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Platinum-free interval affects efficacy of following treatment for platinum-refractory or -resistant ovarian cancer

  • Mayumi Kobayashi-Kato
  • Mayu YunokawaEmail author
  • Seiko Bun
  • Naoyuki Miyasaka
  • Tomoyasu Kato
  • Kenji Tamura
Original Article
  • 37 Downloads

Abstract

Background/objective

Platinum-refractory or -resistant ovarian cancer (PRROC) is associated with poor prognosis and low response to further chemotherapy. We investigated predictors of effectiveness of following treatments for PRROC.

Patients and methods

We included 380 patients diagnosed with stage I–IV ovarian, fallopian tube, or primary peritoneal cancer, who were treated at the National Cancer Center Hospital in Japan from January 2007 to December 2014 and recurred after initial treatment, who had a platinum-refractory or -resistant relapses and received chemotherapy, in this single-center, retrospective study. We investigated factors related to response to following treatment, and to progression-free survival (PFS).

Results

Among 183 patients (48%) who suffered recurrences, 62 (34%) developed PRROC after chemotherapy. In multivariate analysis, platinum-free interval (PFI) < 3 months was independently associated with progressive disease (odds ratio [OR] 6.043, 95% confidence interval [CI] 1.485–24.595, P = 0.012). Median PFS was 139 days (95% CI 19.4–258) among patients with PFI > 3 months, but was 57 days (95% CI 34.7–79.2) among those with PFI < 3 months. In multivariate analysis, two factors, performance status (PS) 1–2 (HR 1.915, 95% CI 1.074–3.415, P = 0.028) and PFI < 3 months (HR 1.943, 95% CI 1.109–3.403, P = 0.02), were independently associated with worse PFS.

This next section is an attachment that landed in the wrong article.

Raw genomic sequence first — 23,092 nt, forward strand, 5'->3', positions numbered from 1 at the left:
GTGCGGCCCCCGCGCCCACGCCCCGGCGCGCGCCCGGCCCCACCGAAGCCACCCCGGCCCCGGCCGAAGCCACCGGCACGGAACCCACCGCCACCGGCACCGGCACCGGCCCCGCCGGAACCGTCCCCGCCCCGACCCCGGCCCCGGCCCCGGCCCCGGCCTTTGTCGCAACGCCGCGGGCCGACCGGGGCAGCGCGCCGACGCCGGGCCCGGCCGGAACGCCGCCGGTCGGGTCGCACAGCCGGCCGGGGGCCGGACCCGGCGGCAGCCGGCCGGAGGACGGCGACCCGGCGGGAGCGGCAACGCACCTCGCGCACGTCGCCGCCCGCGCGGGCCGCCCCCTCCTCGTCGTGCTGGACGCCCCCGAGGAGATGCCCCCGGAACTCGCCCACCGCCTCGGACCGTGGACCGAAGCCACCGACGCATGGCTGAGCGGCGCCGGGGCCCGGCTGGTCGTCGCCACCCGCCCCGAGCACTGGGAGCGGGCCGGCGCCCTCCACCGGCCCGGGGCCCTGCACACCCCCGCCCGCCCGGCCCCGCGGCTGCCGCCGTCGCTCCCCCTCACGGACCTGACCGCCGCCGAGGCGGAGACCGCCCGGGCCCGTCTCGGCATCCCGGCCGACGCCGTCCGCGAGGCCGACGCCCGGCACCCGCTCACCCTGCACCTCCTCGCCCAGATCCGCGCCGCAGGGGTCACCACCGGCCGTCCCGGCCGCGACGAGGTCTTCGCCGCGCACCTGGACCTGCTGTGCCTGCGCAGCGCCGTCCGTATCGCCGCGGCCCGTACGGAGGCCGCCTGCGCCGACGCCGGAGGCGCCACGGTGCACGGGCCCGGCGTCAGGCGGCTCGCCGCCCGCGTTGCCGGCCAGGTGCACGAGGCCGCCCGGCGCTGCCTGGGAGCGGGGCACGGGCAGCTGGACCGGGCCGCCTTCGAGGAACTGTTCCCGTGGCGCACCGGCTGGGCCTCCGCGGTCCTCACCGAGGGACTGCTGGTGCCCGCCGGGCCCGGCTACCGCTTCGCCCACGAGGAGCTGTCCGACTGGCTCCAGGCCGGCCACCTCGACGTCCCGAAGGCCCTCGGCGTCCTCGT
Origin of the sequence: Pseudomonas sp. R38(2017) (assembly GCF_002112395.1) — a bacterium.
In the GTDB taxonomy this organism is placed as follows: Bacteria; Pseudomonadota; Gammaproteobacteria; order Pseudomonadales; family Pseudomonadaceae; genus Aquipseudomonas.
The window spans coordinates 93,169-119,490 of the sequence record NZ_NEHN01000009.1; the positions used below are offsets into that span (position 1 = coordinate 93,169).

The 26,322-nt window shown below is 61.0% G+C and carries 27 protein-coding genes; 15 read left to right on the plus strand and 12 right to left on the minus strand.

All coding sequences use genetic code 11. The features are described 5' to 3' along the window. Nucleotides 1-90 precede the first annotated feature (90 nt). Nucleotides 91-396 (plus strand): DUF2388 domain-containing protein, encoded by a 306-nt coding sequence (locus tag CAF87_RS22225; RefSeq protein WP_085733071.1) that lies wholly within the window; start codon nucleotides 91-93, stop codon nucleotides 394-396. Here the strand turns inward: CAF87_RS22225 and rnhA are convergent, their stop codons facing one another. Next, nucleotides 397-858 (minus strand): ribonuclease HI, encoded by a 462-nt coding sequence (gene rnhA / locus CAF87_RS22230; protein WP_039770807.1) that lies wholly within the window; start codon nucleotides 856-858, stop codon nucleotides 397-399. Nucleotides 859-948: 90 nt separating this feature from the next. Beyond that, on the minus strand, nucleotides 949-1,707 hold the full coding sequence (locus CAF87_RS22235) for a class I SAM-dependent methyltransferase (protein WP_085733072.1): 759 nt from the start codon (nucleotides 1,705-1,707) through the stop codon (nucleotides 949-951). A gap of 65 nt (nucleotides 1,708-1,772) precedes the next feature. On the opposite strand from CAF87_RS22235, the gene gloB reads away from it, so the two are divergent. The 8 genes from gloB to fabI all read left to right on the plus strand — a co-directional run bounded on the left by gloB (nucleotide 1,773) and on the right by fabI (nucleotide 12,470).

Conclusions

PS 1–2 and PFI < 3 months were significant predictors of poor response to following treatment for PRROC. Risks and benefits of treatment should be frankly discussed with patients who have these characteristics.

Keywords

Platinum-refractory ovarian cancer Platinum-resistant ovarian cancer Predictive marker Prognostic marker Chemotherapy Platinum free interval 

Notes

Acknowledgement

We thank Marla Brunker, from Edanz Group (www.edanzediting.com/ac) for editing a draft of this manuscript.

Compliance with ethical standards

Conflict of interest

There is no conflict of interest.

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Copyright information

© Springer-Verlag GmbH Germany, part of Springer Nature 2019

Authors and Affiliations

  1. 1.Department of GynecologyNational Cancer Center HospitalTokyoJapan
  2. 2.Breast and Medical OncologyNational Cancer Center HospitalTokyoJapan
  3. 3.Department of Medical Oncology/Gynecologic OncologyCancer Institute Hospital of Japanese Foundation for Cancer ResearchTokyoJapan
  4. 4.Department of PharmacyNational Cancer Center HospitalTokyoJapan
  5. 5.Department of Perinatal and Women’S MedicineTokyo Medical and Dental UniversityTokyoJapan

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